Banni is also filled with pockets of small villages where generations have been creating the most exquisite handicrafts like engraving on silver ornaments, bandhani embroidery, wall paintings, wood work, lacquer-ware, terracotta and textiles within the Bhoongas. An entry into their simple-but-traditional dwellings, which are circular mud structures with conical thatched roofs takes you into a mini gallery of art. The white washed walls are intricately carved with mirror work where women folk are engaged in bharat-kaam or embroidery. Their handicrafts have made them world famous. They are equally famous for their hospitality and sharing their Spartan meal of Bajara rotis, khicchdi and buttermilk can leave you licking your fingers for a long time.
Day 07 : Leave for Jamnagar
After breakfast leave for Jamnagar. Arrive and check in at the hotel. Visit a Bandhani art workshop. In the afternoon visit the Pratap Vilas Palace and Bala Hanuman Temple. Overnight at the hotel.
The fabric is pinched together in selected places – according to the pattern lightly drawn or block-printed on the surface in fugitive colours that fade away – and tied round with thread or twine and coated with material that resists the dye before immersion in a dye-bath. The threads or twines are then removed to reveal a pattern in the original colour. The process is often repeated to create a variously-coloured bandhani pattern. It can take up to six months to a year for most saris to be completely dyed and even the simplest patterns can take more than a month before the sari is ready for the market.
Entire families work at homes or at workshops in their residential areas and often family members develop their own specialised expertise in tying, dyeing red, and other dark colours, and pastel shades, to name a few examples. In Gujarat, bandhani has always been a favoured bridal dress, specially the gharchola sari which is usually red or green in colour, patterned with yellow and white dots often depicting floral and other motifs. The trousseau of women from Saurashtra was rarely complete without a panetar sari in gajji silk with rich borders and central medallions, usually white with red tie-dyed dots. The Bhatiya community of Jamnagar district preferred the traditional design called the zari kyara with square grid work of varied bandhani patterns on fine cotton depicting elephants, floral patterns, birds, dancing figures, and other motifs.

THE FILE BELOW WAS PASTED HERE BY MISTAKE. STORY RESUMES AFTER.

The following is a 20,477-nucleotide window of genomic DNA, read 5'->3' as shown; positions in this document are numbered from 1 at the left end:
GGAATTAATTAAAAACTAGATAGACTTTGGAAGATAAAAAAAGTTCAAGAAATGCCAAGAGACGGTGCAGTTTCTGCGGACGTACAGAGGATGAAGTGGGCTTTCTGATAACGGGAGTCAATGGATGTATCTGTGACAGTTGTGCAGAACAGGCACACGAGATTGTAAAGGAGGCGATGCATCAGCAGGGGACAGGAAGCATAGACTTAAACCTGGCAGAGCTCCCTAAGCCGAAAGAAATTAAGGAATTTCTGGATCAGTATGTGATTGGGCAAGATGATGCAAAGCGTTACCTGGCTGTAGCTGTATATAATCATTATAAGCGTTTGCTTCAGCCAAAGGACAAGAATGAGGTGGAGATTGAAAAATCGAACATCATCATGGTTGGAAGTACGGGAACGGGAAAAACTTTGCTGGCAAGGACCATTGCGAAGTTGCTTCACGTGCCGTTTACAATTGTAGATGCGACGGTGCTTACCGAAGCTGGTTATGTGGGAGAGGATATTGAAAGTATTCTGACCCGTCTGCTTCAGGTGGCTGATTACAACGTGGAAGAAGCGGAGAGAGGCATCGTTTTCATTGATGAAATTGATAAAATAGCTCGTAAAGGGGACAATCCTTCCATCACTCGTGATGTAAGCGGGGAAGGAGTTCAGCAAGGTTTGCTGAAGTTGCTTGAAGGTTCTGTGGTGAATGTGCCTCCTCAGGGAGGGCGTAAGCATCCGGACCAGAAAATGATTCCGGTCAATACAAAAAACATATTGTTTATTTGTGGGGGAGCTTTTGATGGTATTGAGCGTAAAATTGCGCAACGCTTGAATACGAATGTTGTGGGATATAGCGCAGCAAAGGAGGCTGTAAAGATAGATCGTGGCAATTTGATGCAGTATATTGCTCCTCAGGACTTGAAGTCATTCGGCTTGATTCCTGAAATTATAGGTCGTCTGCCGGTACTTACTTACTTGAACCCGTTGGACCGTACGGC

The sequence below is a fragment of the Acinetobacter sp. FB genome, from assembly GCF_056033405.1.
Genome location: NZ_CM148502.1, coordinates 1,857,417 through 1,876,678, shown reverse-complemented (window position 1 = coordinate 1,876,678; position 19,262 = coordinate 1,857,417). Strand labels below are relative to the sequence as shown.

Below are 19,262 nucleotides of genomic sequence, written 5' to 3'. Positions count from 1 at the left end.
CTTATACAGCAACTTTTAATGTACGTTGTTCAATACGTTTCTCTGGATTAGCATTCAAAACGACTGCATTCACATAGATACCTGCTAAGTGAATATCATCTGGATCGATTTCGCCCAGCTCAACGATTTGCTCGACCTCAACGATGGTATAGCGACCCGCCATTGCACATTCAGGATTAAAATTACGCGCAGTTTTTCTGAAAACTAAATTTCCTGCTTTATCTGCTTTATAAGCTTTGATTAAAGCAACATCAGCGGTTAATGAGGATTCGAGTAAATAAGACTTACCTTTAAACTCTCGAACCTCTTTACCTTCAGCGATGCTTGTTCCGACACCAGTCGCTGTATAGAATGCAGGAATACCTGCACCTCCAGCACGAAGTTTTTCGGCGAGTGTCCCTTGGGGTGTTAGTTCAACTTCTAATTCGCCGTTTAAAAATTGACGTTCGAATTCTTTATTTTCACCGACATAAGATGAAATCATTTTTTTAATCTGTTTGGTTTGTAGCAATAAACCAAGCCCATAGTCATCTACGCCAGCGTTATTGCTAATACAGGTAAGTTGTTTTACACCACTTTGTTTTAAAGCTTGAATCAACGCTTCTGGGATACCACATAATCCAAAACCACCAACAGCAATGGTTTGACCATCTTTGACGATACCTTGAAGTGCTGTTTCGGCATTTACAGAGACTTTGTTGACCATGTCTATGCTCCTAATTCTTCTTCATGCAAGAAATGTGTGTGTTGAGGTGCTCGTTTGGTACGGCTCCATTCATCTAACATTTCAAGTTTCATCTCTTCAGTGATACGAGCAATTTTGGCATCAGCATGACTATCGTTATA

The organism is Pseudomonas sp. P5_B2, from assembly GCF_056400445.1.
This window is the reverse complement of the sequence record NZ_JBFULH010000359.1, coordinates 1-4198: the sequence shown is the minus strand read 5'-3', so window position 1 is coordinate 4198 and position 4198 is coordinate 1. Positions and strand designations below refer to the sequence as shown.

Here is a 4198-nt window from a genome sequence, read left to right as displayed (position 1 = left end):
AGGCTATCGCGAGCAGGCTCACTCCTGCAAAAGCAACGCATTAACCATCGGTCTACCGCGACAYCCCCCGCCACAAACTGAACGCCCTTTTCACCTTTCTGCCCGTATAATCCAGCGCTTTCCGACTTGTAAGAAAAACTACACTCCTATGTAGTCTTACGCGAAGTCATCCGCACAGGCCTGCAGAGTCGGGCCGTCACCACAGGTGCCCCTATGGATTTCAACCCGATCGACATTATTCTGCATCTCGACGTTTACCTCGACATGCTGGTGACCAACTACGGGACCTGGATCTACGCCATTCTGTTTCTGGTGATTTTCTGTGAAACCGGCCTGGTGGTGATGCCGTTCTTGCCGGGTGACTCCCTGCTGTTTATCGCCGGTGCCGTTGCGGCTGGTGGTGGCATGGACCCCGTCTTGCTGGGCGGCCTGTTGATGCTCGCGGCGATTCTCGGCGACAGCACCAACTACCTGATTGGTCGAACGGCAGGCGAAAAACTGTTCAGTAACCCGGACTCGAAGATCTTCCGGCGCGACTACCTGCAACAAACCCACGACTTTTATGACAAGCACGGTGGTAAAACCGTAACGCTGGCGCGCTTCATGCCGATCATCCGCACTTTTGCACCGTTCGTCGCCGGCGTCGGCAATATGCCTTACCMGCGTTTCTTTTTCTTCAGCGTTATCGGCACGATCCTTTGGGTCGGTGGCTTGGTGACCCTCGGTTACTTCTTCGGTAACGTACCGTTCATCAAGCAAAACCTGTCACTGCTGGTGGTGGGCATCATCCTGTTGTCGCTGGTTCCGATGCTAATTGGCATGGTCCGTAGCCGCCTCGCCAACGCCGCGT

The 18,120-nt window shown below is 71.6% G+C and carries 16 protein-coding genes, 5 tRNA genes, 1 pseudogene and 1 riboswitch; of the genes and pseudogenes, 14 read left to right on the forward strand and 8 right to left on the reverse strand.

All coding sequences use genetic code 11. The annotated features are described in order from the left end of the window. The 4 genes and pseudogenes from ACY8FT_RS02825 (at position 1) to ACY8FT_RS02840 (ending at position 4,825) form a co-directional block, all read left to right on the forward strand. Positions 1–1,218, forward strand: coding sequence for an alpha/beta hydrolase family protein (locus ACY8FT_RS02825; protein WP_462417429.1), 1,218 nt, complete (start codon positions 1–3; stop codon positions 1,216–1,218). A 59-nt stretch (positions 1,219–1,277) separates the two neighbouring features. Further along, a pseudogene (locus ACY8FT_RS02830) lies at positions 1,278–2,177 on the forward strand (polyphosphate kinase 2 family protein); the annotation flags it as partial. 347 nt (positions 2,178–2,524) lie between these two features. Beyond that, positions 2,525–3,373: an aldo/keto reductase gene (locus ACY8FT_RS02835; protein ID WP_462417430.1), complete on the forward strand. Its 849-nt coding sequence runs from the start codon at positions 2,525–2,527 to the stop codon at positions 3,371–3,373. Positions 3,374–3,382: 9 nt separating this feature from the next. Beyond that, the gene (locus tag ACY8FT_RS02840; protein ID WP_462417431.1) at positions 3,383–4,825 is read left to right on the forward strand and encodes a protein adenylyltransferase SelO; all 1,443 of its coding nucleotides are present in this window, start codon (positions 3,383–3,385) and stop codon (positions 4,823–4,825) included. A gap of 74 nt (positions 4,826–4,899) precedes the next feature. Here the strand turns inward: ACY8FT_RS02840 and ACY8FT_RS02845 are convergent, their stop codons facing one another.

Pratap Vilas Palace built between 1907 to 1915 mix with major European styles. Jam sing the King change the palace’s ground in to National park and brought live specimens of different species. But unfortunately because of the confiscation of privy purses of the princely rulers, this park has not been taken care off. Entire palace is decorated with carving of structure like creepers, flowers ,birds ,animals and even human portraits .Three domes on this palace were made from glass.The aim of the construction was to create a replica of the Victoria memorial in Calcutta.
On the southeast corner of the lake is the Bala Hanuman temple, famous for its continuous chanting of the “Sri Ram, Jai Ram, Jai Jai Ram” since August 1st, 1964, for which it is even listed in the Guinness Book of World Records. You can visit the temple to be witness to their prolonged act of religious devotion and even join in if you wish to contribute to the effort, especially at night, during the more difficult sessions.
Day 08 : Leave for Gondal
Today, proceed to Gondal, a princely town of considerable importance and affluence. Visit the Navlakha Palace, which houses the erstwhile ruling family's private collection of bead work, textiles, brassware, hand-painted toys and silver crafts, the centre promoting weaving at Gondal, and the historic buildings of Gondal. Overnight stay at the hotel.
Gondal, famous for its cottage, jewellery, beadwork and Brassware industries to add on to your overall experience and see some other unique handicraft items that reflects our rich culture and tradition.
Thereafter, we will visit the Naulakha Palace, famous for its exquisite collection of brass utensils, beadwork, silverware and hand-painted wooden toys. Here, one can witness an extensive range of textile and handicrafts that are handmade and looks very appealing.
Day 09 : Excursion to Jetpur & Junagadh
Today, proceed to Jetpur, known for its screen and block printing workshops, and a yam-dyeing centre, and then to Junagadh where you can see gem-encrusted carpets, wardrobes and tapestery of the Nawab at the museums. A historic city, Junagadh has 3rd century BC Buddhist relics, medieval fort, mausoleum complexes, palaces, etc. Return to Gondal. Overnight stay at the hotel
Day 10 : Leave for Ahmedabad
After breakfast leave for Ahmedabad Flight for your flight back home.